The international evolution
Since the phenomenon of globalization, companies that decided to broaden their horizons have to face multiple challenges and their management functions need some adaptations. While going abroad, companies may become concerned with the subject of corruption that makes the business with foreign countries even more complicated.
Even if there is a willingness to fight and reduce the corruption across the world, companies must be aware that this subject exists and must take it into account while dealing with foreign companies, their efforts to understand and adapt to local corruption influencing their success of failure. Analyse the causes of corruption. Why has corruption been greater in countries with extensive government regulation?
Will a shift to free markets inevitably reduce corruption? Many authors tried to understand the subject of corruption and its causes. Among them, the government weaknesses or shortcoming may lead to higher corruption since companies are not afraid of being apprehended (David Conklin, 2009). Besides, government officials with low wages and low educational levels will be more likely to accept illegal payments to survive but also because they do not realize the consequences for the nation’s economic development (David Conklin, 2009).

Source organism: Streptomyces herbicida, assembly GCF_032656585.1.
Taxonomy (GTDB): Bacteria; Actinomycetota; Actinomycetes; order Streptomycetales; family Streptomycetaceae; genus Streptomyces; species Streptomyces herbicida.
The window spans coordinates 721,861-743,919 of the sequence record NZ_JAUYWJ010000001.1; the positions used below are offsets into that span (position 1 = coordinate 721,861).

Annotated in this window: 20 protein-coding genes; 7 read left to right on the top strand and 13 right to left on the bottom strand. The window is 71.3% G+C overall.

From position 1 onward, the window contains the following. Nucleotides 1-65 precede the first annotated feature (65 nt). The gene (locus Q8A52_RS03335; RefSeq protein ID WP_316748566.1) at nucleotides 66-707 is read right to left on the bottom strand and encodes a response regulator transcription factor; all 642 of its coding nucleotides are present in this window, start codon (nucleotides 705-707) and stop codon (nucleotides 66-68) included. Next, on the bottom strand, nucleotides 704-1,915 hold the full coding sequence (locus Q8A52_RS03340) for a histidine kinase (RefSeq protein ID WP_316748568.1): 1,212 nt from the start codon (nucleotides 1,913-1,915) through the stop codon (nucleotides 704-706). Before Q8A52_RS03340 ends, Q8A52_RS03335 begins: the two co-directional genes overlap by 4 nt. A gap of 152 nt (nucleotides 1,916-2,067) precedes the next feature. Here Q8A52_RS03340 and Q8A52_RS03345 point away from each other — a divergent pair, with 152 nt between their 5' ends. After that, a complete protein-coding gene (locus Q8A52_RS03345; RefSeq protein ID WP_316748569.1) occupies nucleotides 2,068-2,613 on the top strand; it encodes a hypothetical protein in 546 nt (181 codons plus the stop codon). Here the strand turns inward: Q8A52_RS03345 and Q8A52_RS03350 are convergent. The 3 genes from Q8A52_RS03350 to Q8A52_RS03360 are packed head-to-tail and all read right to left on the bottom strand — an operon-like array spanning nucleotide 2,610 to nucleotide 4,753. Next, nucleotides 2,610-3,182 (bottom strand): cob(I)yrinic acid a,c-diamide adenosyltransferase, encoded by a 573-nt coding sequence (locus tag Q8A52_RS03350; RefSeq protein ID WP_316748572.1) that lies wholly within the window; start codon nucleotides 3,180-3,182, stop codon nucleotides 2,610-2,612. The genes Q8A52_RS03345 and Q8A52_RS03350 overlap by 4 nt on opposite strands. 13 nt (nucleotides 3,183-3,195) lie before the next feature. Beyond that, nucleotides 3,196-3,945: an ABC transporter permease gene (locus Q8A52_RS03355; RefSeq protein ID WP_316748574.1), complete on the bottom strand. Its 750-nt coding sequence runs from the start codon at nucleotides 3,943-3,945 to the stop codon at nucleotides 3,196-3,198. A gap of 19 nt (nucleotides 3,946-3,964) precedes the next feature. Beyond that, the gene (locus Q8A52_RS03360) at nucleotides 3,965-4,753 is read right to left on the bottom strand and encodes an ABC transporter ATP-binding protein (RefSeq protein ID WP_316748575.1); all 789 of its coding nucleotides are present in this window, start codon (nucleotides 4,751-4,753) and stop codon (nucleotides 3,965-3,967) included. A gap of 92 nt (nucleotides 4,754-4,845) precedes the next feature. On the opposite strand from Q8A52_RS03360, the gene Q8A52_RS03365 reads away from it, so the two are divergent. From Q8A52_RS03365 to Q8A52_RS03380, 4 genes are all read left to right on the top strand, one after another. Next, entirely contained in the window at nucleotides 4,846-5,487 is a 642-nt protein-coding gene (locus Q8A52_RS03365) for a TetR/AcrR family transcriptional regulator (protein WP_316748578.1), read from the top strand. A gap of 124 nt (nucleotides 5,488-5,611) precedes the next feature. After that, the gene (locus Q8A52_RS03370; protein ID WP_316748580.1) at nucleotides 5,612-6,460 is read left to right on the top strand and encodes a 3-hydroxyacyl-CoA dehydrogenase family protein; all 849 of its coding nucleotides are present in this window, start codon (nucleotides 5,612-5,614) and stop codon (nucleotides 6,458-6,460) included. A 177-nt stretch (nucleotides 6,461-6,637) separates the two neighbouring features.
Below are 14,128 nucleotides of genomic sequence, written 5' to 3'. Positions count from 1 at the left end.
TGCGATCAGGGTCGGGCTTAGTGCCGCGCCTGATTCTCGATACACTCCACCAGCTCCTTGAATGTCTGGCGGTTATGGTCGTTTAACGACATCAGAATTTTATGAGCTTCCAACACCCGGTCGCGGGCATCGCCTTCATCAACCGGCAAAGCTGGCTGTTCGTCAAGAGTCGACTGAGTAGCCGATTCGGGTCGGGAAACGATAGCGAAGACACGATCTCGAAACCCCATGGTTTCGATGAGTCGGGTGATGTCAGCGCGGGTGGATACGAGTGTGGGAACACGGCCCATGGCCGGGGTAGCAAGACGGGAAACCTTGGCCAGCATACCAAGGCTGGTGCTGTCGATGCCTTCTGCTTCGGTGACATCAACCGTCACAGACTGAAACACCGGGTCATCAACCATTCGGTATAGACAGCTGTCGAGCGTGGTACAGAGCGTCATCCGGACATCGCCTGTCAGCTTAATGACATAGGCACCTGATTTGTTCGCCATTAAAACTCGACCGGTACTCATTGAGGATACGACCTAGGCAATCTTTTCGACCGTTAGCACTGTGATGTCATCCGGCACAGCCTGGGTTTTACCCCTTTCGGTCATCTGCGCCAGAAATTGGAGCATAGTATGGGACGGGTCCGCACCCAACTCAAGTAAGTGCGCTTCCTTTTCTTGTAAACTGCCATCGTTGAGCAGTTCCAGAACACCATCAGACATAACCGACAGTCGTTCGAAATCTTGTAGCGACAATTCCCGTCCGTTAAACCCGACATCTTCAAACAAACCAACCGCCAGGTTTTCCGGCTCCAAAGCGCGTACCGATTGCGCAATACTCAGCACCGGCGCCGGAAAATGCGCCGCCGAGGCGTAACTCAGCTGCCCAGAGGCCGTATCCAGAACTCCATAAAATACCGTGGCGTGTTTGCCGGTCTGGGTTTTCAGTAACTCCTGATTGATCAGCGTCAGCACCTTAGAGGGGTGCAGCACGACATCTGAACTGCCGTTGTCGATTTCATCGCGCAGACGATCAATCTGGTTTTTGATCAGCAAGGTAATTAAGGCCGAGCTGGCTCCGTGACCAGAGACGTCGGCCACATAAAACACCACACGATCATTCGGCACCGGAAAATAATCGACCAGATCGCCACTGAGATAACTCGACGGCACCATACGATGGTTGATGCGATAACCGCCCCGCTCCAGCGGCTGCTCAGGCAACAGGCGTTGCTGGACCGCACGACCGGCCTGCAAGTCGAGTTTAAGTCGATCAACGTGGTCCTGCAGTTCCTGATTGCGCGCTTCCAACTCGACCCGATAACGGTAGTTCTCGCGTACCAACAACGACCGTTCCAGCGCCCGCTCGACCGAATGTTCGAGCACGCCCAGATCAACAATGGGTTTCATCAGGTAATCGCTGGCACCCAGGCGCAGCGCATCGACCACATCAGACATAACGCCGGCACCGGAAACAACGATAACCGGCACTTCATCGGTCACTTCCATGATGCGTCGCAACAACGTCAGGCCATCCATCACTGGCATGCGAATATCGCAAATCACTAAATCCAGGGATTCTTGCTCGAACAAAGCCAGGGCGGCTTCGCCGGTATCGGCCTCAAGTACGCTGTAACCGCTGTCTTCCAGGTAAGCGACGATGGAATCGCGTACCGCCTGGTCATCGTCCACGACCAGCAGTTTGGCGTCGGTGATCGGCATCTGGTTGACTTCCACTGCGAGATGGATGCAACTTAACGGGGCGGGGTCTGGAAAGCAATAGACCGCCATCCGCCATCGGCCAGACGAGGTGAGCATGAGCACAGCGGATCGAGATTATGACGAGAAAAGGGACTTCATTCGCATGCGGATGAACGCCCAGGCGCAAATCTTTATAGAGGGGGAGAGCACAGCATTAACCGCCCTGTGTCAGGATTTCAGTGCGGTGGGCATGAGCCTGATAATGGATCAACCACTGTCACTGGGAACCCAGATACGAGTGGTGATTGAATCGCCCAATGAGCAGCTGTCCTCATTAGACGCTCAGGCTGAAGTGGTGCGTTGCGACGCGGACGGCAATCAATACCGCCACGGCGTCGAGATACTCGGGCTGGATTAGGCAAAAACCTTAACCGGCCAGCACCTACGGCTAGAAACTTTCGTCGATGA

Other reasons are given by the author like the widespread poverty, the possession of major reserves of natural resources, as being likely to influence positively the corruption. On top of that, the current literature identified a linear relationship between corruption and government regulations (Naved Ahmad, 2002) and it seems that higher degree of government regulations leads to higher levels of corruption. This is easily understandable.
The more the companies need the intervention of the government to run a business (licenses and permits, control over procurement, contracts, public investments, tax incentive, credits…), the more companies will be tent to “bypass the complex system of government approvals” in order to get quick endorsement in their favour. As an example, a study carried out by Licetti and Madani (2010) showed that there exists a positive relationship between corruption and the number of days needed to start a business and to import (see Appendix1).